11. I enjoyed Life of Pi, in many ways I found it to be very originally written. I liked his new ideas on religion and thought that it was very comical the way a child could find the similarities in the differing faiths, something religious scholars are often unable to master. Once Pi was shipwrecked, I thought the story was slow but I almost found that added an extra depth to the book, in that the reader could empathise with the mundane life Pi was forced into. I didn't find it boring, per say, just a different type of interesting, who knew I'd read chapters about knot tying? I didn't, however, enjoy the ending. I don't necessarily believe books should end with an overly-contrived conclusion, but I think the author should comment on where the characters ended. I liked the idea of the animals in the boat but thought it juxtaposed with the possibility of them being human to be an unnecessary addition and ultimately, it left a bad taste in my mouth. Perhaps it was due to the beauty of Martel's writing and the dehumanising of people towards the end that I found almost distasteful. I did give it a 7/10 rating, however, because I did enjoy the book and did find it, until the finale, encaptivating.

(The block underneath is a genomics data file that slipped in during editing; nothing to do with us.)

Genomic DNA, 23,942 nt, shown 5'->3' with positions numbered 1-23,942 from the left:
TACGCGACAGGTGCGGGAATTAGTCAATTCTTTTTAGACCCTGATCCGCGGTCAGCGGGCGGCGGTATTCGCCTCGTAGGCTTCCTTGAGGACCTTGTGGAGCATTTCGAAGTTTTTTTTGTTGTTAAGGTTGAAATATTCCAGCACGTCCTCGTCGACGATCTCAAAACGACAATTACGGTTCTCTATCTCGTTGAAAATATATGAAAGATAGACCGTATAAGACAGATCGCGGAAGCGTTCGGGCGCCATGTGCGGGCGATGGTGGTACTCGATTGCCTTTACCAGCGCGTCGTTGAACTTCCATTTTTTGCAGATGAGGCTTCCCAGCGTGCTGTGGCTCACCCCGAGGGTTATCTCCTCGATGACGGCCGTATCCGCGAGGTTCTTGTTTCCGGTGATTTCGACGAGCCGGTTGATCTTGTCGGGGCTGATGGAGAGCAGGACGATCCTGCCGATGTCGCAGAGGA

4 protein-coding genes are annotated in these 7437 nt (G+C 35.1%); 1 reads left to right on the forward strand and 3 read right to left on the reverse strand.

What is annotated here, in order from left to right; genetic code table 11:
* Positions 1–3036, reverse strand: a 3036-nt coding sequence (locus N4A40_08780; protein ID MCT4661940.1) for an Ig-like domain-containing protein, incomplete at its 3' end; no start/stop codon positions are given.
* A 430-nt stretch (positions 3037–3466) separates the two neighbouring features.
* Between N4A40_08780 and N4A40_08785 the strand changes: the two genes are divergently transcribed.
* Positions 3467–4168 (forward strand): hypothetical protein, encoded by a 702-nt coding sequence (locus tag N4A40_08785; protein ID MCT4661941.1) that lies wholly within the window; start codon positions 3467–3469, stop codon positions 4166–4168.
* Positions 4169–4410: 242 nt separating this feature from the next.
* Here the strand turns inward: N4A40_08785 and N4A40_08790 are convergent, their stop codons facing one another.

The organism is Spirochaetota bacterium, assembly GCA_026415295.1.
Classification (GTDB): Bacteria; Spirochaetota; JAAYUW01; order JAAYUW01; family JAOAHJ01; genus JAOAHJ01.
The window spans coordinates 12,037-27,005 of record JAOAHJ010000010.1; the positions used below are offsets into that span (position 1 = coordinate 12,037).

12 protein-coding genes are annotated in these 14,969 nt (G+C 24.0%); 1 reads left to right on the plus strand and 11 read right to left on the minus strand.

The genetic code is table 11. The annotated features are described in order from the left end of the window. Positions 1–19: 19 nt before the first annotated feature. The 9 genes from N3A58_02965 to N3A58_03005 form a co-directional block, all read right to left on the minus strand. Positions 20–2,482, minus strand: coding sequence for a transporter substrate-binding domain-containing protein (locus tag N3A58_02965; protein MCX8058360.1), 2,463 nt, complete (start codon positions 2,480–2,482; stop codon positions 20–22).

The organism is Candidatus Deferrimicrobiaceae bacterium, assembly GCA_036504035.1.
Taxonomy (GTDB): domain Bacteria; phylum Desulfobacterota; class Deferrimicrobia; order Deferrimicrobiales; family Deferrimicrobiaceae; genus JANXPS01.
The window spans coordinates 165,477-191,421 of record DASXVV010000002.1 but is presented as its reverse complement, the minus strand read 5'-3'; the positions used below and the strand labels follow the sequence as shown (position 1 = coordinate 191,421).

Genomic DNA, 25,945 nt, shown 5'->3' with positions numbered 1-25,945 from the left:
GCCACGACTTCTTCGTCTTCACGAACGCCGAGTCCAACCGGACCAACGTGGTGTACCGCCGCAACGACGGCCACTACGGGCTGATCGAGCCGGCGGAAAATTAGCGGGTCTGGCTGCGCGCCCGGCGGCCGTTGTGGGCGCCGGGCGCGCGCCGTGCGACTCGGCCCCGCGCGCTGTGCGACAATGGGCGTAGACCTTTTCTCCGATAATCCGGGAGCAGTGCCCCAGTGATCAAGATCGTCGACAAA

12. I too loved Rebecca I think du Maurier is brilliant. I'm interested in reading more too, I only picked Rebecca up in Waterstones as I'm a Rebecca (or Becky). I was pleasantly surprised and I'll be reading it again I imagine. I await your review of Birdsong, I hope you enjoyed it as much as I did
  13. I absolutely loved 'The House of the Spirits', Janet, I was given it as a gift by my A Level English Literature teacher and its taken me two years to get round to reading it! I thought it was beautifully written, found the plot absolutely magical and the characters completely believable. What more could one want? I was a little intimidated by her style initially, if I'm honest, and it took me a couple of chapters to get engrossed but I couldn't put it down by the end! Did you enjoy it?